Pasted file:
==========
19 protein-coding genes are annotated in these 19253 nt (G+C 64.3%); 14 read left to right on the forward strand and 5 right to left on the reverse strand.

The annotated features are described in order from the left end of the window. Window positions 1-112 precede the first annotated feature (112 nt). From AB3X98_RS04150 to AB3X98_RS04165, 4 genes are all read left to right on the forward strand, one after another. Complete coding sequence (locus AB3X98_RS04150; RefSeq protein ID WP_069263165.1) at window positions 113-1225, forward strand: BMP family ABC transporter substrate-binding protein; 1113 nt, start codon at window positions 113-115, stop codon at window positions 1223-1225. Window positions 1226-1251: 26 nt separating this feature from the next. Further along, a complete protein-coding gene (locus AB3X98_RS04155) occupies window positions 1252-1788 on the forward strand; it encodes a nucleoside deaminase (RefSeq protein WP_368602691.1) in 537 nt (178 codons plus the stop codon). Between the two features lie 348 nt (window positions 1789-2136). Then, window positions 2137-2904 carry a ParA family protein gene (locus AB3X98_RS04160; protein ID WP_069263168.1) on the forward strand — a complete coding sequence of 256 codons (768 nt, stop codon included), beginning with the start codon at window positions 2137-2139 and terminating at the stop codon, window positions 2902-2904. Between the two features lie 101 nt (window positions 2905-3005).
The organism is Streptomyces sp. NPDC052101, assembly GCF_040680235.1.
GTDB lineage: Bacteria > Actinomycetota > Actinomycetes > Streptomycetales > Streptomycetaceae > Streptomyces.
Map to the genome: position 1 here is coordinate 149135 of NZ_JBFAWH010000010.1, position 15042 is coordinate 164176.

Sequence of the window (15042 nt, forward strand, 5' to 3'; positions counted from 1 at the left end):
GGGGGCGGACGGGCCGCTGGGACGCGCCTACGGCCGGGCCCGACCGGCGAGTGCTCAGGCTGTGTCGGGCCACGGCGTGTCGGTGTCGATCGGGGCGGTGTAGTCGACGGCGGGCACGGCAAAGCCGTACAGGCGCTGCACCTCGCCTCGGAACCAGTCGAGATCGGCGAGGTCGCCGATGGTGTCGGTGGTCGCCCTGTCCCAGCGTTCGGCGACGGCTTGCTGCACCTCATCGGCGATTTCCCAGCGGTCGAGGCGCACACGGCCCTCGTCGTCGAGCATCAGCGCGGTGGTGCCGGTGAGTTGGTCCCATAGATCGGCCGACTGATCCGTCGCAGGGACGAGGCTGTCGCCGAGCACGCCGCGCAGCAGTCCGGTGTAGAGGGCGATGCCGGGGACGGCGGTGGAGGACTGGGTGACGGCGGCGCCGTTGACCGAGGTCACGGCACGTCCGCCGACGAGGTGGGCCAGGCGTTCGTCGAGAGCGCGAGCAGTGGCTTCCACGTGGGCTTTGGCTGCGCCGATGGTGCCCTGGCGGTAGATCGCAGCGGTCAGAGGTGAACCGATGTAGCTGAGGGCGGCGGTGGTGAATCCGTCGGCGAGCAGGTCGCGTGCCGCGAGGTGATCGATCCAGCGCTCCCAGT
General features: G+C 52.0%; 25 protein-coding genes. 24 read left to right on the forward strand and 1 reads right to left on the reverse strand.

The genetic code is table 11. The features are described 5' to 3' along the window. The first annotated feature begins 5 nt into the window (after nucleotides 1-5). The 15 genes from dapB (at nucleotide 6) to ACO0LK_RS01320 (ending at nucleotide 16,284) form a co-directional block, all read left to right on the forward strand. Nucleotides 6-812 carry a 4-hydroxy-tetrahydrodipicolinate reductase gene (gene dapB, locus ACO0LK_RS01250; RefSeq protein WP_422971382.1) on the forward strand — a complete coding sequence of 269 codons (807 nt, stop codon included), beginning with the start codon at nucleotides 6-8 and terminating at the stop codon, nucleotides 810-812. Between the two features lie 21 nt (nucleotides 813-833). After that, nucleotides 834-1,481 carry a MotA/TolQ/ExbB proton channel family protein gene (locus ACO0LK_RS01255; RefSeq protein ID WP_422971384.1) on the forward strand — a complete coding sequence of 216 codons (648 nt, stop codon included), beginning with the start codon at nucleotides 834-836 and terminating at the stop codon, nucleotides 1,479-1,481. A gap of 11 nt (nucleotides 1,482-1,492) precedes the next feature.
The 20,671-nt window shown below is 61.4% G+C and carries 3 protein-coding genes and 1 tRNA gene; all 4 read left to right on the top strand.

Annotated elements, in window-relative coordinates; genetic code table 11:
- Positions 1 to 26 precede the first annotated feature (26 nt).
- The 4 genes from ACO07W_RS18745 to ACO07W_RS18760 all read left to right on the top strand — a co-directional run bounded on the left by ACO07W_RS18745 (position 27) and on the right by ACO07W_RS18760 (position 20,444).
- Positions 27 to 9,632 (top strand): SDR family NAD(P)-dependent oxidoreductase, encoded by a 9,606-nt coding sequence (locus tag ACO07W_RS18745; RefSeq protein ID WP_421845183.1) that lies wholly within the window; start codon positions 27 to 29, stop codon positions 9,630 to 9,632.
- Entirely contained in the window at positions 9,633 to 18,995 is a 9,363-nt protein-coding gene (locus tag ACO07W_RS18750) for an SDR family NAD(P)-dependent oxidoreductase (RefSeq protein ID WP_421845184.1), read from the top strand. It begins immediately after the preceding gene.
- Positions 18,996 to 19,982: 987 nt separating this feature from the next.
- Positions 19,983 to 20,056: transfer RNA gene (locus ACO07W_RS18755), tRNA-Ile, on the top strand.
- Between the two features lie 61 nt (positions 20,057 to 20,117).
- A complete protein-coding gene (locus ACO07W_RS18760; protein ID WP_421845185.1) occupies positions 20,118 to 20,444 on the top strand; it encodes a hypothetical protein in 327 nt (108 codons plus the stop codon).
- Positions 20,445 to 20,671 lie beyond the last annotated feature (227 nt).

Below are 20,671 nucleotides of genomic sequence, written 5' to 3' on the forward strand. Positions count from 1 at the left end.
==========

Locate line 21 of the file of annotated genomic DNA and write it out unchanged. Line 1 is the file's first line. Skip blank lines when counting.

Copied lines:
Below are 20,671 nucleotides of genomic sequence, written 5' to 3' on the forward strand. Positions count from 1 at the left end.